Which is why Sir John Major’s remarks two days ago scored a palpable hit. What a turnaround. One minute Mr Brown is taking tea with Baroness Thatcher and briefing the press that he is wrapping himself in “Tory clothes” – the ones we thought no one wanted to wear any more. The next minute he is handbagged by Sir John for telling the press that he is pulling 1,000 men out of Iraq with no explanation as to whether he is risking the lives of those who remain, and no regard for the House of Commons whose primacy he recently promised to respect. The BBC gave Sir John a full ten minutes in which to vent his restrained fury.
There is more to come in this vein. A furious debate broke out at an emergency meeting at the City of London Corporation on Tuesday, after its leaders were told by Government to agree to commit £400 million to fund the Crossrail scheme immediately – apparently in order to provide another positive preelection announcement. They agreed – listen for the sound of gongs dropping soon – but these ploys are starting to backfire. The Prime Minister’s penchant for calling certain journalists in the early hours of the morning and taking them to task does not look terribly prime ministerial. It is irritating some in the press corps who thought that he was bigger than this.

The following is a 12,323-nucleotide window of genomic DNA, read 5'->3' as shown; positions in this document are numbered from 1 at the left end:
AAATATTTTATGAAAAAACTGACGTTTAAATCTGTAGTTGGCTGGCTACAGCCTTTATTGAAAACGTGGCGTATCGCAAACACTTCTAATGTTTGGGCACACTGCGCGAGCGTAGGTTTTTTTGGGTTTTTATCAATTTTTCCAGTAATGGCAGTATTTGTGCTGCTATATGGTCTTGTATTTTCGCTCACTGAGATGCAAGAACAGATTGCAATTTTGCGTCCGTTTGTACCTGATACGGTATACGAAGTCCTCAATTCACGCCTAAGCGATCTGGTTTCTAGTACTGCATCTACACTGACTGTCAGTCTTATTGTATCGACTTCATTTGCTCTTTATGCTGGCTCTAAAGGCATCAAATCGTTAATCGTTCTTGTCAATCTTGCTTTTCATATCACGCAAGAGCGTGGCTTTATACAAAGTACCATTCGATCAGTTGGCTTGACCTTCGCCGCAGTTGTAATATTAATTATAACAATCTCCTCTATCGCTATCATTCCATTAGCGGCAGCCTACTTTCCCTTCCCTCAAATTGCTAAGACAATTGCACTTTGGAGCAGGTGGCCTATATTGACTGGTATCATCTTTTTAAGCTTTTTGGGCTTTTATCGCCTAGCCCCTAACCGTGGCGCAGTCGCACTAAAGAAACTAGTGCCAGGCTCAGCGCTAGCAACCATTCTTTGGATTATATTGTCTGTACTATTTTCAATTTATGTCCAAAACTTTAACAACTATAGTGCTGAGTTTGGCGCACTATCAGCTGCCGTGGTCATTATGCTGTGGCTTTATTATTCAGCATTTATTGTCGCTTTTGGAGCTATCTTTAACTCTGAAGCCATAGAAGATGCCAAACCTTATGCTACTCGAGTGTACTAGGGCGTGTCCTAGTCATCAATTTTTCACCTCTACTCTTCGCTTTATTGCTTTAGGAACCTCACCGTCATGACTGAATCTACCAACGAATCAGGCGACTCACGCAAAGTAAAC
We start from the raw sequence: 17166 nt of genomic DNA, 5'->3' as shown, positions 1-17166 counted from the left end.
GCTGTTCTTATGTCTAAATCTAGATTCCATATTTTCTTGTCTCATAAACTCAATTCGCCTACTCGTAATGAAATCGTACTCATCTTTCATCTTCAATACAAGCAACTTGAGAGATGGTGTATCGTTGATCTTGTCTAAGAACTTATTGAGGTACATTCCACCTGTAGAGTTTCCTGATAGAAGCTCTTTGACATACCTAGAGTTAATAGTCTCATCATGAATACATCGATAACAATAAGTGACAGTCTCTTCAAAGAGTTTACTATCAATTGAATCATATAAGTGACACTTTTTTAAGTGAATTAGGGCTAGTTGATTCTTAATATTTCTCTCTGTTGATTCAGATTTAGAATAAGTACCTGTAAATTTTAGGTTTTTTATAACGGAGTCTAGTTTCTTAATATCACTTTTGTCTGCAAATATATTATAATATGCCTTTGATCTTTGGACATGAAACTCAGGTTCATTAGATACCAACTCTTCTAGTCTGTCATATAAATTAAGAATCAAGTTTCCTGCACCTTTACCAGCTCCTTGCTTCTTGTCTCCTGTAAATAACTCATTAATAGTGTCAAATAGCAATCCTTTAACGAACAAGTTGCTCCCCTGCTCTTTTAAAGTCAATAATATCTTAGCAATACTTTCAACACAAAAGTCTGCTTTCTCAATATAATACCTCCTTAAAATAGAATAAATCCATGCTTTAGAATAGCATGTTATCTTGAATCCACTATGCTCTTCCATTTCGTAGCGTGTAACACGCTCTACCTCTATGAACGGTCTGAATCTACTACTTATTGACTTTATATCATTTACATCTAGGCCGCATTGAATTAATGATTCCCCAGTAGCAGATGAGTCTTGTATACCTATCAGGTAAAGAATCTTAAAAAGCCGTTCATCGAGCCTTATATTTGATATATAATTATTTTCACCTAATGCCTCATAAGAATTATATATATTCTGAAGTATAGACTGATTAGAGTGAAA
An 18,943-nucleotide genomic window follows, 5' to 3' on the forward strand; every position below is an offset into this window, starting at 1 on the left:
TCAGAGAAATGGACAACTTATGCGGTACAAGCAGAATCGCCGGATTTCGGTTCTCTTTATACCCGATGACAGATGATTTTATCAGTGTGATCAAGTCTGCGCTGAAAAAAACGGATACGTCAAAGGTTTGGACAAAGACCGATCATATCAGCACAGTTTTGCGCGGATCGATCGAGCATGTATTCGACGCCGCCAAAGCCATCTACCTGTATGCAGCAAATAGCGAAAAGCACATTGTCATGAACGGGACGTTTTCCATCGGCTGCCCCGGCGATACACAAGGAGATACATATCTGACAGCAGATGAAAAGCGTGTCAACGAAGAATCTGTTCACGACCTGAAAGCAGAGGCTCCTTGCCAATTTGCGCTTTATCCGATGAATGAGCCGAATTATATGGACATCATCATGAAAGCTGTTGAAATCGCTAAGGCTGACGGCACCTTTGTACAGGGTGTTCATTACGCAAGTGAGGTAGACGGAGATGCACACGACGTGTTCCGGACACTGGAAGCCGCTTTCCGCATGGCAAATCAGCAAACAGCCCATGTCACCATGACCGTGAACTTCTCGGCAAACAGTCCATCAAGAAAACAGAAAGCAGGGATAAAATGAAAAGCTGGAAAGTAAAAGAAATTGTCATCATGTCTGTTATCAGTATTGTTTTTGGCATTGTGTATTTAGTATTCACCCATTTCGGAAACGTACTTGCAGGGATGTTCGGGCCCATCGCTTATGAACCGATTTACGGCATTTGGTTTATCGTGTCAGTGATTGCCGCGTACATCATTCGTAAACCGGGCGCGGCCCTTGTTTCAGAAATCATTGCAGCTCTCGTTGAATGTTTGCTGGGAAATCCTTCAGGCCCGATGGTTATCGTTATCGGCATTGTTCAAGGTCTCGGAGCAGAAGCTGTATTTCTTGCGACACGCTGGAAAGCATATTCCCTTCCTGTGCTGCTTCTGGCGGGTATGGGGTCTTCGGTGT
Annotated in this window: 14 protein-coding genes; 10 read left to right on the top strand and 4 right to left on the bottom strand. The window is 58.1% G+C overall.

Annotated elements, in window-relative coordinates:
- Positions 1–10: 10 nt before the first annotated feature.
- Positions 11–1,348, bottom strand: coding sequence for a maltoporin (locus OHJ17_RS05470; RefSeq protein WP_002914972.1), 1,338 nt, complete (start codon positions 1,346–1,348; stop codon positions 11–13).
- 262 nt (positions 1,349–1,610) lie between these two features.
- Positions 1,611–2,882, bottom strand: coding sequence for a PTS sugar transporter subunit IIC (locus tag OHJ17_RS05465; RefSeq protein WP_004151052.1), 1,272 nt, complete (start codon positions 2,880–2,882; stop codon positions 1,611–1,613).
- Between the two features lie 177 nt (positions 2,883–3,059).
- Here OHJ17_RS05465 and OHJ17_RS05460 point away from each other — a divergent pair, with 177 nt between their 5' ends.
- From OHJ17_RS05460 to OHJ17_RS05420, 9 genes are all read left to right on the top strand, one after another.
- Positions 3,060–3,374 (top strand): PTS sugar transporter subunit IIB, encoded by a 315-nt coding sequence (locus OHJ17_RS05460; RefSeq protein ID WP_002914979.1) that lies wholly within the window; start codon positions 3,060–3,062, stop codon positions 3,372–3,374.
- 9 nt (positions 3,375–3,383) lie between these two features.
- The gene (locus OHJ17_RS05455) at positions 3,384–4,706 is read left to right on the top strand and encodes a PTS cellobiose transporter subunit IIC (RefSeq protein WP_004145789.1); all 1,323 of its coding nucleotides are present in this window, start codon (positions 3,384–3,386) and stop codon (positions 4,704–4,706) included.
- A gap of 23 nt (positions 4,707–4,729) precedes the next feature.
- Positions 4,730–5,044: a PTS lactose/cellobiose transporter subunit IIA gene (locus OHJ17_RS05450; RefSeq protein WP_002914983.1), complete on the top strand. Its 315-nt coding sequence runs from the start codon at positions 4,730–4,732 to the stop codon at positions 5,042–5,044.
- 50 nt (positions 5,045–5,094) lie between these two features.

By the time David Cameron got up to give his conference speech yesterday, it had become an awful lot easier to present him as a man of integrity in a world of spin. That was not the main theme of his speech, but it was a clear subtext. The Old Politics is failing, he said. And he explained why: top-down statism has not wrought the improvements that everyone seeks. This was an argument for limited government, not merely another shopping list.
The greatest irony of Mr Brown’s electioneering is that it has galvanised the Conservative Party into a rare semblance of unity. It has also finally pushed them out of Phase 1 – the thinking and “rebranding” phase, where they had become becalmed in a welter of policy reviews – into Phase 2 of finalising hard policy. Even four weeks ago, party stalwarts were still having to urge Mr Cameron to accept that he had succeeded in getting people to listen and could move on. Mr Brown’s move has expeditiously forced him on to harder turf.